Carpets from Turkmenistan


The second Turkmen tribe to gain importance prior to the Tekke were the Yomut. They had already established themselves by the end of the 17th century and sometime during the first quarter of the 20th century ceased to exist as an important group. Like the Tekke, the Yomut did not belong to the original collection of tribes, since neither Mahmud Kashghari nor Rashid al-Din mentioned them, only Abul Ghazi, in his 17th century text makes reference to them. This was during his great-grandfather’s time, like we have already mentioned concerning the Tekke(44).

By the middle of the 18th century they had become powerful and prominent enough to move into and take control of the important city of Khiva (1743). But they had help, as they were only able to take over the city after Nader, the Shah of Persia, had conquered Khiva and executed its ruler Ibras Khan in 1740.

The Yomut simply took advantage of the ensuing anarchy, controlling the city for almost two years until Nadir Shah sent his nephew Ali Kuli Khan to Khiva. He then expelled the Yomut, and the tribe fled towards the Balkan region. During their time there, in the Balkan, the Yomut eventually displaced the Tekke from this area forcing them to migrate east.

The Yomut were, most probably, only able to defeat the Tekke because they must have absorbed a number of earlier and formerly important tribes, which allowed them to gain both in numbers and in strength(46). The Yomut did again conquer Khiva twice, controlling it from 1767 until 1777 and then retaking it a third time in 1804. (45)**we need to change footnote number here

During the 18th and 19th century the Yomut are of immense importance to the history and artistry of this region, and so it is no wonder they have now finally attracted the attention of researchers.

It was not long ago the carpets of the Tashaudor, Arabatshi, Goklan, Karadashli, Igdyr, Abdal and Eagle-Gol II (mostly West-Turkmen tribes) were referred to as Yomut. As a matter of fact, these attributions, though incorrect, are still in use today.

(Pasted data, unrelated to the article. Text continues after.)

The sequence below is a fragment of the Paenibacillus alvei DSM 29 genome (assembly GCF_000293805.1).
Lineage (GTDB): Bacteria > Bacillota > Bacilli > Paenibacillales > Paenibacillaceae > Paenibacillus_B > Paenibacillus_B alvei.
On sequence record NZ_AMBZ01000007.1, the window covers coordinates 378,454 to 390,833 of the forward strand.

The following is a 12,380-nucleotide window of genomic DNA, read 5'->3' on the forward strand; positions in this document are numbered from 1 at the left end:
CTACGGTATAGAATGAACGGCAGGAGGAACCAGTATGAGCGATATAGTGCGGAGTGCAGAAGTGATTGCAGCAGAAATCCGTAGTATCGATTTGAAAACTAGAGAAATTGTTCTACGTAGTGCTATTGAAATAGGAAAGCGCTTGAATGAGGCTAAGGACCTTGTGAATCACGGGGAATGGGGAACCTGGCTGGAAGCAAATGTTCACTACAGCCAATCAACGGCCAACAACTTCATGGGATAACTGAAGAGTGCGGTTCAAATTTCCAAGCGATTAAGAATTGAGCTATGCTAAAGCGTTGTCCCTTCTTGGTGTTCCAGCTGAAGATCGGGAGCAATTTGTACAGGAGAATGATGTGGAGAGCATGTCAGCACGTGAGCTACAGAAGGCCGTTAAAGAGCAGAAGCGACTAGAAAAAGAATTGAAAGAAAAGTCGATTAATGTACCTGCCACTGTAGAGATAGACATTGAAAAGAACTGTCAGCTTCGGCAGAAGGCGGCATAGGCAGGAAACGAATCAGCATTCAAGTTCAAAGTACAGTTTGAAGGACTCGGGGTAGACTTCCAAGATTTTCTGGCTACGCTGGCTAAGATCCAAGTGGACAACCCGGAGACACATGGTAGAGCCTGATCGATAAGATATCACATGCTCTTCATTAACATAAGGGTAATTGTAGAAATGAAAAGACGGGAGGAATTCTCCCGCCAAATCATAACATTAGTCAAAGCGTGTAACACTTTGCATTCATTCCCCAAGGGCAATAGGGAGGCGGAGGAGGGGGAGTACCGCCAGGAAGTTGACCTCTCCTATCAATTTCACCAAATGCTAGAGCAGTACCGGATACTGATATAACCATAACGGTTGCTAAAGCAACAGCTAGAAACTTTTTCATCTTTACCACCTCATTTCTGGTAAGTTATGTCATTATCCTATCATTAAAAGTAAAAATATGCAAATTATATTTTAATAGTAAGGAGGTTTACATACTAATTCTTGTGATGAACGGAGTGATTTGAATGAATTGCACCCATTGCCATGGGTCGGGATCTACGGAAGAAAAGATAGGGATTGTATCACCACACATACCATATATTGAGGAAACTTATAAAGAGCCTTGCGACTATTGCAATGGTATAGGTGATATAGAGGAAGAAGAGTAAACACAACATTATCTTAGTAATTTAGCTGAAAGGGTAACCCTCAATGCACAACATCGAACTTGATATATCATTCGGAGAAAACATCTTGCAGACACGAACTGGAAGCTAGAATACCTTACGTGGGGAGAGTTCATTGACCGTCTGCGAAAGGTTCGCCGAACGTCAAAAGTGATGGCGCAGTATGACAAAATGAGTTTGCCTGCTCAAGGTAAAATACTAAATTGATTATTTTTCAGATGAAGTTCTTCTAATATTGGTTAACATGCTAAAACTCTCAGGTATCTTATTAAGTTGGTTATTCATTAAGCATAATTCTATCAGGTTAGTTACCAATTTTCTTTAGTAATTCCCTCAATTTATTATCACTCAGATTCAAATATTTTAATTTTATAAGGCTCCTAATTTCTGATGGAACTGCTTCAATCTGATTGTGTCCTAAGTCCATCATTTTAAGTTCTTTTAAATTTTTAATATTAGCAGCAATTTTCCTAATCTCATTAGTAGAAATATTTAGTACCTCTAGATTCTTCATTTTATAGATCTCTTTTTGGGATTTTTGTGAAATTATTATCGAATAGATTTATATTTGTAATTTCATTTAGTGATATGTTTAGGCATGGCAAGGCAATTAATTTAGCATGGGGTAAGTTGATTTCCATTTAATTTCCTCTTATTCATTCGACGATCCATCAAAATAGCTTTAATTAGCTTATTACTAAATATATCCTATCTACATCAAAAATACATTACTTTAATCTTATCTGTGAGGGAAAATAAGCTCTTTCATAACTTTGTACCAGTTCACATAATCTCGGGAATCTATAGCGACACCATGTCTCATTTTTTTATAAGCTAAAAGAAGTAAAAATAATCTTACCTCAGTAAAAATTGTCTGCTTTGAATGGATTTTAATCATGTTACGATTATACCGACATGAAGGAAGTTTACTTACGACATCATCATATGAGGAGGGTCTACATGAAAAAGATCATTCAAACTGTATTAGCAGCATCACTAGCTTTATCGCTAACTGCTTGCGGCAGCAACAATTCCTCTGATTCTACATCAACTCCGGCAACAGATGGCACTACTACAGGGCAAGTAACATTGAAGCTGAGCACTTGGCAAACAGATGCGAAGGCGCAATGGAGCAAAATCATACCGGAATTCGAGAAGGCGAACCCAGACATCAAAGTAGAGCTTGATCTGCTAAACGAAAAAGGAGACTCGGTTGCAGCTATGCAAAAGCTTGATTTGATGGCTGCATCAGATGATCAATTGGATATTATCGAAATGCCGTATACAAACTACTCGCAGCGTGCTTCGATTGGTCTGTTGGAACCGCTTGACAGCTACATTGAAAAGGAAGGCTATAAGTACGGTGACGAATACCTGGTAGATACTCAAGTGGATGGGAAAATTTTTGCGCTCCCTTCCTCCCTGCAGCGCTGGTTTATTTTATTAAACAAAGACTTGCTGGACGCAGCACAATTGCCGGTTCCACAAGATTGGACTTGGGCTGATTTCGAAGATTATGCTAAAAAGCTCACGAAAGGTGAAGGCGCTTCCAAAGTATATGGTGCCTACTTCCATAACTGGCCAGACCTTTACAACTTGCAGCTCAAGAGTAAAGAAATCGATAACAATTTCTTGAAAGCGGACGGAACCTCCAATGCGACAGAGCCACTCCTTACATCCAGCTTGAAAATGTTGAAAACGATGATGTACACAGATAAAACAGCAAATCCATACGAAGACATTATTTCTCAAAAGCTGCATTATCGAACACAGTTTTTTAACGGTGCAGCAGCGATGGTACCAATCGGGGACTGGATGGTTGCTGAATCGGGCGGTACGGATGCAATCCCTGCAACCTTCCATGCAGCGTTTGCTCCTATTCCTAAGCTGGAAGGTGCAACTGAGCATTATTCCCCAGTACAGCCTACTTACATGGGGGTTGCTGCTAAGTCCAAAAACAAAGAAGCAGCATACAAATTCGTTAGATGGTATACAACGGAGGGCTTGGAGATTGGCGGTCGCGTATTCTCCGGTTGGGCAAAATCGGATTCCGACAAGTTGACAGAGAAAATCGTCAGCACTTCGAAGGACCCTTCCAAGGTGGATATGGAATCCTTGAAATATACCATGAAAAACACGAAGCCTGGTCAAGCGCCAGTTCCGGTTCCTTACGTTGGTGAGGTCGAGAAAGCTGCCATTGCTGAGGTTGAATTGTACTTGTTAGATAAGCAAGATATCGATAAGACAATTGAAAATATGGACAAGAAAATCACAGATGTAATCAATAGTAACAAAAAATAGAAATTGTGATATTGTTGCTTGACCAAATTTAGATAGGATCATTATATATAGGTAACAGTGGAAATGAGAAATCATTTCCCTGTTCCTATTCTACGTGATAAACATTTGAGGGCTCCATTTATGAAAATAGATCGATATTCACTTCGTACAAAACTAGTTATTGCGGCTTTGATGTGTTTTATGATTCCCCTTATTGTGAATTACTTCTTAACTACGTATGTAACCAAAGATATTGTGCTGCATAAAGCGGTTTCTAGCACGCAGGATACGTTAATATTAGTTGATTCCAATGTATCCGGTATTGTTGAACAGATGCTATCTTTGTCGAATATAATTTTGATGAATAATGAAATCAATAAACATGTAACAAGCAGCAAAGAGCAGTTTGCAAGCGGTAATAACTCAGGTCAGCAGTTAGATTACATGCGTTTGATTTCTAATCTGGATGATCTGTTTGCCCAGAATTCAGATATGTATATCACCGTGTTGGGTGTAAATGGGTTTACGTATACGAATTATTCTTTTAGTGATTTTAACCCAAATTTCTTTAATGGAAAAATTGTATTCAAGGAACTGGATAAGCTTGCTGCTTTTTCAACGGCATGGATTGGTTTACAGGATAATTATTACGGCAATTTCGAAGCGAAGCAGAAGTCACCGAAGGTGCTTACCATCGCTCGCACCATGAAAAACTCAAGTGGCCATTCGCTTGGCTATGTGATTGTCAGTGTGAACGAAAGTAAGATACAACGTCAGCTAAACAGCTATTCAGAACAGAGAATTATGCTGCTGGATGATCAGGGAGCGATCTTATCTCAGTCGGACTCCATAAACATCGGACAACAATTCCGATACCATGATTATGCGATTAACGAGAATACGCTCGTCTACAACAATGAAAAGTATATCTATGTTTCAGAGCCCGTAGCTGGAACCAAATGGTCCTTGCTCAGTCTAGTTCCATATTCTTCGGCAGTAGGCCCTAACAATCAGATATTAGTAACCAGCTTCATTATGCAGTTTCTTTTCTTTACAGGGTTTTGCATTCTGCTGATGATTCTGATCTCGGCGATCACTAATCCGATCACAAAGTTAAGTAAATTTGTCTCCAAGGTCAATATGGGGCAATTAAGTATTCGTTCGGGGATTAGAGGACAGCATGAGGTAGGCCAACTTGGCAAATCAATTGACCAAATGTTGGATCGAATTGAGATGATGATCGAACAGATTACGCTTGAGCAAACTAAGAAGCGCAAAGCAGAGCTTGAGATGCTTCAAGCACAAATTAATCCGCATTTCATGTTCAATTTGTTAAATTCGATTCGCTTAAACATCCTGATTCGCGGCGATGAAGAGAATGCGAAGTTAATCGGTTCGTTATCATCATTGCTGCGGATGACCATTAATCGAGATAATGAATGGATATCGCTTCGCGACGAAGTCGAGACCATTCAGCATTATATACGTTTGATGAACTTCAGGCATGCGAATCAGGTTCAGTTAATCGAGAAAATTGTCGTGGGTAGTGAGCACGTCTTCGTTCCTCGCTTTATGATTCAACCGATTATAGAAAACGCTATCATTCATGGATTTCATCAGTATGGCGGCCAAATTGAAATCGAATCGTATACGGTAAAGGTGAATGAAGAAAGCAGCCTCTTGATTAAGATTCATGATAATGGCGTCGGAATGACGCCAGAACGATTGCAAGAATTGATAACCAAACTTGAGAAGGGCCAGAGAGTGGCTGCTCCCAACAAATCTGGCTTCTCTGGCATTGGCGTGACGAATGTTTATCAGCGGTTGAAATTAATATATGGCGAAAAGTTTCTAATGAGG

Of course, these new attributions (names) have met with criticism and suspicion but some of them have persevered and are now commonly accepted and used.

Carpet specialists all agree on the general characteristics used to define the Choudor tribe’s rugs, though another group, now called the pseudo-Choudor(P-Chodor), has recently been added to it.(47). Another group, the Arabachi, are now considered separate from this clan. Also, a general consensus and recognition has occurred concerning another related, but distinctly different, group known as the Goklan(48).

According to the Russian ethnologist G. I. Karpov(49), the Yomut tribe was divided into the subgroups listed below. By the way, Nicolaus of Murawiew, in the year of 1819, estimated there were about 40,000 Yomut and 50,000 Tekke kibitkes (the dome tents of the Turkmen), which were also called Oy(50).

  1. The Ulty Temir or Bajram Schali mostly lived in Khiva and had four Tireh:
    1. Ushak consisted of five Urug:
      1. Barak,
      2. Khoji
      3. Tevli
      4. Marsak
      5. Temetshy
    2. Salakh consisted of four Urug:
      1. Kara-Boin
      2. Ak-Salakh
      3. Kara Salakh
      4. Okus (Oghuz) consisted of two Urug:
      1. Ak Okus
      2. Kara Okus
    3. Orsukchi consisted of four Urug:
      1. Juneid
      2. Vekil-Kel
      3. Krymsa
      4. Kara Khoja.
  2. The Kulty-Temir or Kara Chokal lived by the Caspian Sea and consisted of two Tireh:
    1. Choni Atabai consisted of fourteen Urug:
      1. Mehmed-Alyk
      2. Tatar
      3. Batrak
      4. Chak
      5. Ak-Tobin
      6. Aimir
      7. Topar
      8. Kan-Yukmas
      9. Ikdyr
      10. Dach
      11. Kesarka
      12. Atabai
      13. Aschir-Gok
      14. Ak
    2. Sherif-Jjaffar-Bai consisted of eight Urug:
      1. Nur-Ali
      2. Kujuk
      3. Bechelke
      4. Yar-Ali
      5. Emr-Ali (Imr-Ali)
      6. Ilgaz
      7. Jujeji
      8. Karovi

(in fact 224 names are listed)(51).